Tracking & Monitoring: Building a Coordinated Community Response in Native Communities

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    Building a Coordinated Community Response in Native Communities

    This manual was created to specifically outline the process of building a Coordinated Community Response (CCR) in Native communities. A CCR, simply stated, is a monitoring and tracking system that establishes women’s safety by focusing on batterers and their activity. This is done through a multi-agency collaboration with individuals dedicated to developing a response to domestic violence by implementing policies and practices to ensure batterer accountability. Each agency develops a role within this collaboration, ensuring a consistent response from law enforcement, prosecutors, judges and probation officers.

    The many complex jurisdictional and legal issues that exist in Indian country make it difficult to pose a single organizing model that is relevant to all Native communities. This manual separates the creation of building a Coordinated Community Response into a framework for general use, suggesting ways to customize this practice to suit the needs of diverse communities. Each process is thoroughly explained and examples of programs that have created innovative strategies to suit the individual dynamics of their given community are provided. This manual also functions as a resource for revisiting the intent of your current coordinated community response. Change is inevitable; a CCR must maintain a certain amount of flexibility in order to accommodate changes in personnel and institutions as well as changes in the community and resources. A sustained, effective Coordinated Community Response must include examination, reflection and evaluation; these are key elements in measuring program success and identifying current trends. Additionally, program re-evaluation and review helps communities achieve the end goal of batterer accountability and woman safety. This manual is not intended to be a step-by-step guide to establishing a CCR, but rather a resource that provides tools to more fully comprehend the concept, the questions to be asked and the relationships that must be established. Ultimately, a Coordinated Community Response must be tailored to fit the needs of the community it is serving; otherwise, it will fail in its purpose of holding offenders accountable and keeping women safe.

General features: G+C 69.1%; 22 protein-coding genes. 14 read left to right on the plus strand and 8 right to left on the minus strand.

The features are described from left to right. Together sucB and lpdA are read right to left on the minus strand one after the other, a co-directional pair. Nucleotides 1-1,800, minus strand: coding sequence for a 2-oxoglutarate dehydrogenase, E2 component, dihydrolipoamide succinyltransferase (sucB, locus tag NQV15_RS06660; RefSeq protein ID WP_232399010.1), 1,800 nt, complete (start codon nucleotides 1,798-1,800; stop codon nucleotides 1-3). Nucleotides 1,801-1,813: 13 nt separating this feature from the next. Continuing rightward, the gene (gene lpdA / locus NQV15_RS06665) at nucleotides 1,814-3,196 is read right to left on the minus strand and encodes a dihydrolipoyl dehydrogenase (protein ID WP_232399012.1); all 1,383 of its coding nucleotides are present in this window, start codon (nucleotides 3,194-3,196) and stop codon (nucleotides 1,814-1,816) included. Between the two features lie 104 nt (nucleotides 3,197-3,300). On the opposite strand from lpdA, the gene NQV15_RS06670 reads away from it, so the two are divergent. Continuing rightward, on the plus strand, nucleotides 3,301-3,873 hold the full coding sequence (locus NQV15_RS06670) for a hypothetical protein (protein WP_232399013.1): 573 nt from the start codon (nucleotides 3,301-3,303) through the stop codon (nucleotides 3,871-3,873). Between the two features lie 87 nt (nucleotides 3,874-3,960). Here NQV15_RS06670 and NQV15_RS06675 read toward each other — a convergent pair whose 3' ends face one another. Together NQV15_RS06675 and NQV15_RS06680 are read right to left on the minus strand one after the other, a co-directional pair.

Domestic violence is deeply rooted in society on several levels. First, we must recognize that domestic violence is gender specific; statistics reveal that the majority of domestic violence cases involve male batterers and female victims.1 Domestic violence in our society is predominately violence against women; this must be acknowledged and addressed in establishing an effective Coordinated Community Response.

    Violence against women is a manifestation of sexism. It is not an individual pathology; it is a symptom of a society structured to maintain the privilege of certain people. This is further complicated in Native communities where the experience has been not only sexism, but racism and the erosion of sovereignty. Forced removal from ancestral lands, forced assimilation and the attempted eradication of traditional ways has a direct link to the quality of life Native Americans experience today, especially Native women.

    Historical Perspective

    Violence against women is not traditional in Native communities; it is a product of colonization. Many Native communities trace the onset of violence against women—domestic violence, sexual assault, and stalking—to the onset of European contact, oftentimes within one generation.held a respected place in Native cultures, honored for their connection with the Earth, their ability to give life, to nurture, to lead, and for their contributions to the survival of the tribe. To harm a woman was to harm the community. Such behavior was unthinkable; if it occurred, it was dealt with strongly, often by banishment.2

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